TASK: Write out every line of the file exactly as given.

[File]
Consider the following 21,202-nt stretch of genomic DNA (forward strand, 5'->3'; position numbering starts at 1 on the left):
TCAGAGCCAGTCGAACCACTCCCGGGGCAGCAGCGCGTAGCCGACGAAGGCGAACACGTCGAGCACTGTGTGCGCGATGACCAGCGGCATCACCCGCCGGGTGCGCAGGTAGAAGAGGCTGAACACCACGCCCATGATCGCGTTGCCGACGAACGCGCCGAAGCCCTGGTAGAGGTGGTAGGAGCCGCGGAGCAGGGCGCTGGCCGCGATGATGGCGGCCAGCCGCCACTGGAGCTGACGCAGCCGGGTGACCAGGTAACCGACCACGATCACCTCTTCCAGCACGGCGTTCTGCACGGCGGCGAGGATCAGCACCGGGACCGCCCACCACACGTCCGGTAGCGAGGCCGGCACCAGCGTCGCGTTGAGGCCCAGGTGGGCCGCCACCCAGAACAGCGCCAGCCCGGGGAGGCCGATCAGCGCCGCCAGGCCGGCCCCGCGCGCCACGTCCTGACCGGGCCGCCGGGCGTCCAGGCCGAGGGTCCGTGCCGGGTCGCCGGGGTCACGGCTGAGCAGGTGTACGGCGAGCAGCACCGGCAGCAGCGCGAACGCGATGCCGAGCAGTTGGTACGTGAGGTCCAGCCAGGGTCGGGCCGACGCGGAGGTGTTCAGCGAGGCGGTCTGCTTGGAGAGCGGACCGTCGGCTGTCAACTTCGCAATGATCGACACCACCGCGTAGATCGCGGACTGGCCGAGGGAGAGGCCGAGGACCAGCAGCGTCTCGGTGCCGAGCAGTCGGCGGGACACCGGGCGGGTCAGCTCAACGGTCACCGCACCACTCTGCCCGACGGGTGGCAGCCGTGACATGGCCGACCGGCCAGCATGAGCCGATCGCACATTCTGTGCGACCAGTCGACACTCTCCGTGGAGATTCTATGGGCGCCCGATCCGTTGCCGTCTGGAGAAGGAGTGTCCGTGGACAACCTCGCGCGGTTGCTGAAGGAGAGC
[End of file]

Consider the following 21,202-nt stretch of genomic DNA (forward strand, 5'->3'; position numbering starts at 1 on the left):
TCAGAGCCAGTCGAACCACTCCCGGGGCAGCAGCGCGTAGCCGACGAAGGCGAACACGTCGAGCACTGTGTGCGCGATGACCAGCGGCATCACCCGCCGGGTGCGCAGGTAGAAGAGGCTGAACACCACGCCCATGATCGCGTTGCCGACGAACGCGCCGAAGCCCTGGTAGAGGTGGTAGGAGCCGCGGAGCAGGGCGCTGGCCGCGATGATGGCGGCCAGCCGCCACTGGAGCTGACGCAGCCGGGTGACCAGGTAACCGACCACGATCACCTCTTCCAGCACGGCGTTCTGCACGGCGGCGAGGATCAGCACCGGGACCGCCCACCACACGTCCGGTAGCGAGGCCGGCACCAGCGTCGCGTTGAGGCCCAGGTGGGCCGCCACCCAGAACAGCGCCAGCCCGGGGAGGCCGATCAGCGCCGCCAGGCCGGCCCCGCGCGCCACGTCCTGACCGGGCCGCCGGGCGTCCAGGCCGAGGGTCCGTGCCGGGTCGCCGGGGTCACGGCTGAGCAGGTGTACGGCGAGCAGCACCGGCAGCAGCGCGAACGCGATGCCGAGCAGTTGGTACGTGAGGTCCAGCCAGGGTCGGGCCGACGCGGAGGTGTTCAGCGAGGCGGTCTGCTTGGAGAGCGGACCGTCGGCTGTCAACTTCGCAATGATCGACACCACCGCGTAGATCGCGGACTGGCCGAGGGAGAGGCCGAGGACCAGCAGCGTCTCGGTGCCGAGCAGTCGGCGGGACACCGGGCGGGTCAGCTCAACGGTCACCGCACCACTCTGCCCGACGGGTGGCAGCCGTGACATGGCCGACCGGCCAGCATGAGCCGATCGCACATTCTGTGCGACCAGTCGACACTCTCCGTGGAGATTCTATGGGCGCCCGATCCGTTGCCGTCTGGAGAAGGAGTGTCCGTGGACAACCTCGCGCGGTTGCTGAAGGAGAGC